viruses: however, antisera
to potato leafroll virus react more strongly with particles of the
beet viruses than do antisera to the beet viruses with particles of
potato leafroll virus (Kubo & Takanami, 1978
et al., 1980
; Kubo, 1981
; Tamada et al., 1984
T. Tamada, unpublished results). Strains of beet western yellows
virus differ in the extent of their serological relationship to
tomato yellow top isolates of potato leafroll virus occurring in
Australia (Thomas, 1984
There is no evidence of antigenic variation among potato
isolates of potato leafroll virus (Kojima, 1981; Tamada
et al., 1984), but Thomas (1984) obtained results
suggesting that luteovirus isolates from tomato plants with yellow
top diseases in different countries may differ antigenically.
Stability in Sap
In Physalis floridana
sap, the thermal inactivation point
(10 min) was between 70° and 80°C, dilution end-point about
, and longevity at 2°C between 5 and 10 days,
when infectivity was assayed by the aphid injection method (Murayama
& Kojima, 1965
). Infectivity was retained for at least a year in
leaf tissue stored at -70°C (T. Tamada & B. D. Harrison,
(Based on Takanami & Kubo, 1979a
). Freeze infected
or potato leaves for a week or more at
-70°C (-20°C may be adequate). Grind leaves (500 g) at
room temperature with 1 litre 0.1 M sodium citrate buffer,
pH 6.0, containing 0.5% 2-mercaptoethanol and 1% Driselase,
then incubate at 25°C for 2-3 h with shaking. Adjust extract
to pH 7.0 by adding 0.2 M Na2
with 0.67 vol. chloroform/butanol mixture (1:1, v/v) and
centrifuge at 5000 rev./min for 15 min. To the aqueous phase,
add polyethylene glycol, M. Wt 6000, to 8% (w/v) and NaCl to
0.2 M. Stir for 1 h at 4°C, incubate at room temperature for
1-2 h, then centrifuge at 15,000 rev./min for 15 min. Resuspend
precipitates in 100 ml 0.02 M sodium phosphate buffer, pH 7.5,
containing 1% Triton X-100, and centrifuge at 10,000 rev./min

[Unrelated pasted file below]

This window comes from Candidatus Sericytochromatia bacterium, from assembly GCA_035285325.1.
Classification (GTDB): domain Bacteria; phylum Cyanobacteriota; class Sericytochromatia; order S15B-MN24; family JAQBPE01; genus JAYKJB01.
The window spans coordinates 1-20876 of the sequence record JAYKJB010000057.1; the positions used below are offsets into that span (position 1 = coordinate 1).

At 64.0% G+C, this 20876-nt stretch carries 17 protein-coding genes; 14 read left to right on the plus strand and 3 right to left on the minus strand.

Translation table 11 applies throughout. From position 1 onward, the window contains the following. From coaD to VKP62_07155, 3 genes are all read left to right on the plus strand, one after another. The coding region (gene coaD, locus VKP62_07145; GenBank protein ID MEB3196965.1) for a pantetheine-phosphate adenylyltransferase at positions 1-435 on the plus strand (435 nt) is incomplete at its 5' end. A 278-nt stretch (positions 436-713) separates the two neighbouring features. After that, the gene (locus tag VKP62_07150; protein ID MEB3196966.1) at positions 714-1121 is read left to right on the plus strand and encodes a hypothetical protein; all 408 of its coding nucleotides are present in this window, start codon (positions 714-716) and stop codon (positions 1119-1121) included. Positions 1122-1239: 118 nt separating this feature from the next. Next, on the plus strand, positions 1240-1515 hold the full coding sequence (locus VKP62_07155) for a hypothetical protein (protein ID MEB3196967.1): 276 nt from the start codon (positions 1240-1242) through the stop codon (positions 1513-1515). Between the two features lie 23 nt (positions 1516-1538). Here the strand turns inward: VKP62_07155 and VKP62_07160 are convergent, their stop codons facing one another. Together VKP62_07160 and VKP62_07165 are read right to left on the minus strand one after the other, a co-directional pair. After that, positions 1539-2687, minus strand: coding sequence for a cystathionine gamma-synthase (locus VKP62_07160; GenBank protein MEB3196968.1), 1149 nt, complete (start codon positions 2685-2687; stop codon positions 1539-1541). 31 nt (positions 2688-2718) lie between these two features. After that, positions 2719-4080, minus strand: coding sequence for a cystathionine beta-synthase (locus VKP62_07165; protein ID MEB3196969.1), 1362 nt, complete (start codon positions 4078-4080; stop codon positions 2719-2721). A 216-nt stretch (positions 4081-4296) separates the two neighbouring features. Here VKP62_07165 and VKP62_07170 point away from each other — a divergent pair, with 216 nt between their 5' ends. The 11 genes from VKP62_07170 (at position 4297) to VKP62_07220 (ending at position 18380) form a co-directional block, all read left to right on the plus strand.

for 15 min. Further purify by two cycles of high-speed (using
cushions of 20% sucrose) and low-speed centrifugation,
resuspending the final high-speed sediments in 2 ml phosphate
buffer. Further purification may be achieved by centrifugation
in 10-40% sucrose gradients. Purified virus particles can be stored
frozen but precipitate reversibly at about 4°C. All
centrifugation is therefore done at 15°C. Virus yields are about
0.7 mg/kg potato leaf and 1 mg/kg P. floridana
Properties of Particles
Purified preparations contain one sedimenting component.
Sedimentation coefficient (s20,w): 115 S
(Takanami & Kubo, 1979a).
A260/A240: 1.43 (Takanami
& Kubo, 1979a).
A(0.1%;1 cm) at 260 nm: 8.6 (Takanami & Kubo, 1979a).
Buoyant density in CsCl: 1.39 g/cm3 (Rowhani &
Buoyant density in Cs2SO4: 1.34 g/cm3
Particles are isometric, c
. 24 nm in diameter (Peters,
; Takanami & Kubo, 1979a
). Some particles seem to
have small projections at the vertices (Fig.6
; I. M. Roberts &
B. D. Harrison, unpublished results).
Particle CompositionNucleic acid:
RNA, single-stranded, c
. 30% of particle
weight. M. Wt c
. 2.0 x 106
, estimated by
polyacrylamide gel electrophoresis under non-denaturing conditions.
Sedimentation coefficient in 0.15 M sodium chloride,
0.015 M sodium citrate, pH 7.0 = 34.5 S (Rowhani &
; Takanami & Kubo, 1979b
reports (Sarkar, 1976
) that the virus nucleic acid is DNA were not
confirmed in more recent work. The virus RNA is covalently bonded to
a genome-linked protein of M. Wt c
. 7000 and contains no
substantial polyadenylate sequence (Mayo et al., 1982
Protein: c. 70% of particle weight. One main protein
species of M. Wt c. 26,000, estimated by SDS/polyacrylamide
gel electrophoresis (Rowhani & Stace-Smith, 1979).
Virus particle RNA is infective, even after treatment with
proteinase K, and is translated in rabbit reticulocyte lysates to
give polypeptides of M. Wt c
. 125,000 and 71,000, but not
particle protein (Mayo et al., 1982
). An additional
translation product of M. Wt c
. 29,000 is found with the
wheat germ system but likewise does not react with antiserum to
virus particles (Mayo & Barker, 1984
). Nucleic acid extracts
from potato leaves contain a subgenomic RNA species of M. Wt
. 1 x 106